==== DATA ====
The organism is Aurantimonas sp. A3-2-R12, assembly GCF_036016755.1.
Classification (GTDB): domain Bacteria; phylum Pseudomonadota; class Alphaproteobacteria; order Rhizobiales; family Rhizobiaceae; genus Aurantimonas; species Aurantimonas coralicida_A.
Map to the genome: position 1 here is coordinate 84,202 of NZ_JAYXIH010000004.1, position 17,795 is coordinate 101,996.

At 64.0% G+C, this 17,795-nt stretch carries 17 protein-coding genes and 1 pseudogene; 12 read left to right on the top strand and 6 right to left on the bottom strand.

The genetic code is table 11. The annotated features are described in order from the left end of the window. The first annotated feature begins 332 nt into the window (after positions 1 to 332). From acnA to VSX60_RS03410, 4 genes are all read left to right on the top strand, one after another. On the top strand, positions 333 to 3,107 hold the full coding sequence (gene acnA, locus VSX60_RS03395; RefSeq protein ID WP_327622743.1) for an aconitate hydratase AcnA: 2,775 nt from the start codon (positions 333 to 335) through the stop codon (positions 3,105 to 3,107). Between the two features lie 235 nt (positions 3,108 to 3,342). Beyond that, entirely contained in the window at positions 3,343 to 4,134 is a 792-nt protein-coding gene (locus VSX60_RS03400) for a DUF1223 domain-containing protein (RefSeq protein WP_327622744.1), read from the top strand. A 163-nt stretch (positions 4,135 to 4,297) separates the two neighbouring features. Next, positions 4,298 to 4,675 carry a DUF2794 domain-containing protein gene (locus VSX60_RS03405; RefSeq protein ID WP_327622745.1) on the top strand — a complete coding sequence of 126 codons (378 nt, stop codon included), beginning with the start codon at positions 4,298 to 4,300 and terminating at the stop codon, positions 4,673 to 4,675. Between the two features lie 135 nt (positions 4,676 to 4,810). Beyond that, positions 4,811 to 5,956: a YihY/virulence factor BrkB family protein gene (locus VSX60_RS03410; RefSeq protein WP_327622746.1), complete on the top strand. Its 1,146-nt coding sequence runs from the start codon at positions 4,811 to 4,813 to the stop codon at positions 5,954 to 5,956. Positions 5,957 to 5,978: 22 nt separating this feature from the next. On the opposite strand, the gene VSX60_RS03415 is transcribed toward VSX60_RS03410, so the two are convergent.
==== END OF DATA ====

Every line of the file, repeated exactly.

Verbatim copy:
The organism is Aurantimonas sp. A3-2-R12, assembly GCF_036016755.1.
Classification (GTDB): domain Bacteria; phylum Pseudomonadota; class Alphaproteobacteria; order Rhizobiales; family Rhizobiaceae; genus Aurantimonas; species Aurantimonas coralicida_A.
Map to the genome: position 1 here is coordinate 84,202 of NZ_JAYXIH010000004.1, position 17,795 is coordinate 101,996.

At 64.0% G+C, this 17,795-nt stretch carries 17 protein-coding genes and 1 pseudogene; 12 read left to right on the top strand and 6 right to left on the bottom strand.

The genetic code is table 11. The annotated features are described in order from the left end of the window. The first annotated feature begins 332 nt into the window (after positions 1 to 332). From acnA to VSX60_RS03410, 4 genes are all read left to right on the top strand, one after another. On the top strand, positions 333 to 3,107 hold the full coding sequence (gene acnA, locus VSX60_RS03395; RefSeq protein ID WP_327622743.1) for an aconitate hydratase AcnA: 2,775 nt from the start codon (positions 333 to 335) through the stop codon (positions 3,105 to 3,107). Between the two features lie 235 nt (positions 3,108 to 3,342). Beyond that, entirely contained in the window at positions 3,343 to 4,134 is a 792-nt protein-coding gene (locus VSX60_RS03400) for a DUF1223 domain-containing protein (RefSeq protein WP_327622744.1), read from the top strand. A 163-nt stretch (positions 4,135 to 4,297) separates the two neighbouring features. Next, positions 4,298 to 4,675 carry a DUF2794 domain-containing protein gene (locus VSX60_RS03405; RefSeq protein ID WP_327622745.1) on the top strand — a complete coding sequence of 126 codons (378 nt, stop codon included), beginning with the start codon at positions 4,298 to 4,300 and terminating at the stop codon, positions 4,673 to 4,675. Between the two features lie 135 nt (positions 4,676 to 4,810). Beyond that, positions 4,811 to 5,956: a YihY/virulence factor BrkB family protein gene (locus VSX60_RS03410; RefSeq protein WP_327622746.1), complete on the top strand. Its 1,146-nt coding sequence runs from the start codon at positions 4,811 to 4,813 to the stop codon at positions 5,954 to 5,956. Positions 5,957 to 5,978: 22 nt separating this feature from the next. On the opposite strand, the gene VSX60_RS03415 is transcribed toward VSX60_RS03410, so the two are convergent.